Visit the best wildflower meadows in the UK

The Wildlife Trusts has compiled a list of the top 40 wildflower meadows from around the UK, perfect to visit now the weather is getting warmer.

wildflower meadow

Paul Wilkinson, head of A Living Landscape for The Wildlife Trusts, said: ‘Make the most of the UK’s wonderful wildflowers this spring and summer.

‘We also urge people to remember that traditional hay meadows are under threat in the UK. The Wildlife Trusts puts a huge amount of effort into managing these rare habitats, which aren’t only important in terms of recreation, but also provide a vital food source for our rapidly declining bees and for many butterfly species.

‘Through our management work, which includes grazing programmes, scrub clearance and work with farmers on land-management techniques, we hope future generations will be able to enjoy the sight of lush meadows glinting with orchids and cornflowers.’

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Here is the list of the 40 best wildflower meadows-find one to visit near you.

1. New Grove Meadow, Gwent
Gwent Wildlife Trust
Two gently sloping meadows with cowslip and spring sedge in April, purple and green-winged orchids in May, and common-spotted orchids in June. In autumn, there are two Red Data Book fungi-Entoloma bloxamii and Hygrocybe calyptiformis

2. College Lake NR, Buckinghamshire
A former chalk quarry, which now boasts cornfield flowers. Scarce in the wild due to the use of modern fertilisers and pesticides, traditional poppies, corncockles, corn chamomile and cornflowers thrive here


3. The Umbra NR, Derry, Ulster
Ulster Wildlife Trust
A complex of sand dunes (ASSI and SAC) with marsh helleborine and a grass of Parnassus, plus dark green fritillary and grayling butterflies and the day-flying six-spot burnet moth and elephant hawk moth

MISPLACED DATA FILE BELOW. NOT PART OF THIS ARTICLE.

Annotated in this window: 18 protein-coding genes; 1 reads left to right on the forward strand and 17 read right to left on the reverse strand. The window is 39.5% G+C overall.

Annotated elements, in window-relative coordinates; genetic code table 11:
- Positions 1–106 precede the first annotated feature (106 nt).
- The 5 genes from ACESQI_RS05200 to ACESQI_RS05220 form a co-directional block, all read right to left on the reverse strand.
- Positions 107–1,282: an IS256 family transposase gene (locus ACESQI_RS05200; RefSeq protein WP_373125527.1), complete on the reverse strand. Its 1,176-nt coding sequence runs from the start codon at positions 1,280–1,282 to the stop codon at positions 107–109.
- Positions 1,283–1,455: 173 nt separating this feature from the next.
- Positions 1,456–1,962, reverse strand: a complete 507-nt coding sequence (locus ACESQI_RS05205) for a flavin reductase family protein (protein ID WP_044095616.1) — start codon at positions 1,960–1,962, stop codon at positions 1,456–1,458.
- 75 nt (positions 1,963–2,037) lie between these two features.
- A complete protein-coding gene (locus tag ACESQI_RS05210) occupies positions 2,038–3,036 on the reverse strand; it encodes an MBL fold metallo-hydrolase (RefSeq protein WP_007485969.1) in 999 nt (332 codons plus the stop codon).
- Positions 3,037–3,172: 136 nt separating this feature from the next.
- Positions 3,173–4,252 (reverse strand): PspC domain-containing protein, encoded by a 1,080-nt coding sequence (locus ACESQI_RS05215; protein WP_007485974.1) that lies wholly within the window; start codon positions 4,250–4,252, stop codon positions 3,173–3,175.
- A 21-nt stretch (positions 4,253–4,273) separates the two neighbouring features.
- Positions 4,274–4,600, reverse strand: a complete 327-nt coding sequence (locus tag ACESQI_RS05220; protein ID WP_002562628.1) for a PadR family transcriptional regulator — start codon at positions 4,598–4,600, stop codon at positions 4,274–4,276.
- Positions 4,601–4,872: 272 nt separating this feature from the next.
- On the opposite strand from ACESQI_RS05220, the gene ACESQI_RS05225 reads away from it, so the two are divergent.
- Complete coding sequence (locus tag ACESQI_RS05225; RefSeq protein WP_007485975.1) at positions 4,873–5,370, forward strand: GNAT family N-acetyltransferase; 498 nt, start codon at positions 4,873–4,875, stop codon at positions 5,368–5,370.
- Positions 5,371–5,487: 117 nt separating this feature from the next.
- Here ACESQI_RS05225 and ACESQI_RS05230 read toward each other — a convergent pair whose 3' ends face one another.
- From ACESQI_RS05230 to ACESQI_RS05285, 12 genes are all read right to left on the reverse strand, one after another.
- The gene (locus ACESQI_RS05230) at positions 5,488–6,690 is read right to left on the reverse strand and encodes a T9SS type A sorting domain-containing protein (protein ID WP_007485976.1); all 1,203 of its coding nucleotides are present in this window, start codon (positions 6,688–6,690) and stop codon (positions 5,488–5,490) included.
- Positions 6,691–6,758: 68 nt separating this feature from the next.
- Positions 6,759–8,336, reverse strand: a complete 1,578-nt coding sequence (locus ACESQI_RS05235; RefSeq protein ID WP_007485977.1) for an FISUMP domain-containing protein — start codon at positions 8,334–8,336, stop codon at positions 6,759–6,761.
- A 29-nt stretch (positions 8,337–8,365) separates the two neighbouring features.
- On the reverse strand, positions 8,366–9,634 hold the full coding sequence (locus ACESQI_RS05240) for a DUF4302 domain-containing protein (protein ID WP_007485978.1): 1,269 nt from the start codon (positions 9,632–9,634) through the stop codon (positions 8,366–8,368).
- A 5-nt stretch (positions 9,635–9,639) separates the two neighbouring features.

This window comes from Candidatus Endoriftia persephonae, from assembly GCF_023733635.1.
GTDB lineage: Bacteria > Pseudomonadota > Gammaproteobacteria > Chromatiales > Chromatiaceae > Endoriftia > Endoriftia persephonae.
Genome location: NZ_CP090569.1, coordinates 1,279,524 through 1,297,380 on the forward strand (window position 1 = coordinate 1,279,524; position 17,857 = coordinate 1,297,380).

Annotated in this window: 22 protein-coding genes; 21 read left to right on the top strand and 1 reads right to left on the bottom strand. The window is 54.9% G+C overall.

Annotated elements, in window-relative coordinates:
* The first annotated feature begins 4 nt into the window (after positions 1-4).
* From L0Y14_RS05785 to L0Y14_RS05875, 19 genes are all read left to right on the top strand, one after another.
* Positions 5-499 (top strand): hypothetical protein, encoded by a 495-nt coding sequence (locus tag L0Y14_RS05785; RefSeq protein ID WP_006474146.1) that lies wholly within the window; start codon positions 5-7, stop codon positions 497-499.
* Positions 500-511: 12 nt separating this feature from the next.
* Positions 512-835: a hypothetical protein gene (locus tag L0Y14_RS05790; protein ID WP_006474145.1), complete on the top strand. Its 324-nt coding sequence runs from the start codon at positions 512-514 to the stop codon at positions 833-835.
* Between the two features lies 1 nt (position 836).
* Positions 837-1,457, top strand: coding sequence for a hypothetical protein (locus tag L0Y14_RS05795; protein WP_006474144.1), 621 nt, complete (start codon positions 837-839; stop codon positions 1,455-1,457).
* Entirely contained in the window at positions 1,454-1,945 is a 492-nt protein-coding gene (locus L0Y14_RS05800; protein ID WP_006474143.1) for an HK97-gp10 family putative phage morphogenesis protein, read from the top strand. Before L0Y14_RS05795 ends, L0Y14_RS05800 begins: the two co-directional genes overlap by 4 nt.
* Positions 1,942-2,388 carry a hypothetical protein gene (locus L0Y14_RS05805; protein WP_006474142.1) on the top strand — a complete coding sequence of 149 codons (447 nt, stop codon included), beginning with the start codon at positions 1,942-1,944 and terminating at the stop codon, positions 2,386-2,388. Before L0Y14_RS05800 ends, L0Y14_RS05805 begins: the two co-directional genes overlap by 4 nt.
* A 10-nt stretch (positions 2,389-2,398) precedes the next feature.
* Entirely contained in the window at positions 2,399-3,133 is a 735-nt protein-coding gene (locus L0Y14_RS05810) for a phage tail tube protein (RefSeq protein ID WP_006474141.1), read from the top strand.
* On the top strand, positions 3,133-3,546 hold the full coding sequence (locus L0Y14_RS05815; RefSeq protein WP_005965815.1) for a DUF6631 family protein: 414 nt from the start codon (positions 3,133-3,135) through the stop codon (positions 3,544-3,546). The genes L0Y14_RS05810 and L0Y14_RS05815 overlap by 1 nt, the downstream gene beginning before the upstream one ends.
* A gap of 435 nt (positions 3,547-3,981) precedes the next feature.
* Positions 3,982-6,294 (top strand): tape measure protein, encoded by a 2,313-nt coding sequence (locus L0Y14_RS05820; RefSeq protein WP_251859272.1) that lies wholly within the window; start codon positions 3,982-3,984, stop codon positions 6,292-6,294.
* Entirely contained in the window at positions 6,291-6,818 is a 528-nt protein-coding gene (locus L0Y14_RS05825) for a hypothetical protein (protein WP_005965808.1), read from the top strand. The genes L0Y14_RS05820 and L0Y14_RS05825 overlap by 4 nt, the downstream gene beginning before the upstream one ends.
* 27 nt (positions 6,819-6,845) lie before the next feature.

4. Clattinger Farm NR, Wiltshire
Wiltshire Wildlife Trust
The lowland hay meadow (SAC and SSSI) was opened by Prince Charles in 1997. Hay is cut in July, after the flowers have seeded, encouraging rare species such as the downy-fruited sedge, burnt orchid, meadow saffron and adders-tongue fern

Burnt Orchid.

5. Priestcliffe Lees, Derbyshire
Derbyshire Wildlife Trust
An SSSI reserve on a limestone hillside with views across the Wye Valley in the Peak District. Cowslips and early purple orchids in summer, plus rare yellow mountain pansy and the tiny white flowers of leadwort

6. Foxlease Meadows (Ancells Farm), Hampshire
Hampshire Wildlife Trust
Sympathetically grazed fields, using highland cattle and horses, surrounded by ditch and oak bank boundaries. Species include meadow thistle, petty whin and dyers greenweed

7. Chyverton NR, Cornwall
Cornwall Wildlife Trust
The ancient Cornish hedgerows, meadows and woodland house diverse wildlife, such as the southern marsh orchid

southern marsh orchid

8. Fox Fritillary Meadow, Suffolk
Suffolk Wildlife Trust
The largest of four remaining snake’s head fritillary sites in Suffolk, boasting as many as 300,000 blooms in April-May, as well as cowslip and cuckoo flower. Visits by appointment (01473 890089)

9. Kingcombe Meadows NR, Dorset
Dorset Wildlife Trust
A patchwork of fields with rarities such as lady’s mantle, corky-fruited water dropwort, pepper saxifrage, devil’s-bit scabious and knapweed, plus skipper and fritillary butterflies

devils bit scabious

10. Stockings Meadow, Herefordshire
Herefordshire Wildlife Trust
Neutral soils derived from Old Red Sandstone support early spring cowslips and green-winged orchids, followed by bugle, yellowrattle, knapweed, betony, quaking grass and devil’s-bit scabious, plus day-flying moths such as the six-spot burnet

11. Carr House Meadows, Sheffield
Sheffield Wildlife Trust
Meadows bursting with bluebells, yellow rattle, red and white clover, scabious and orchids, as well as the rare pink marsh-loving ragged robin

carr House MeadowsKeith Parkin

12. Cricklepit Mill, Devon
Devon Wildlife Trust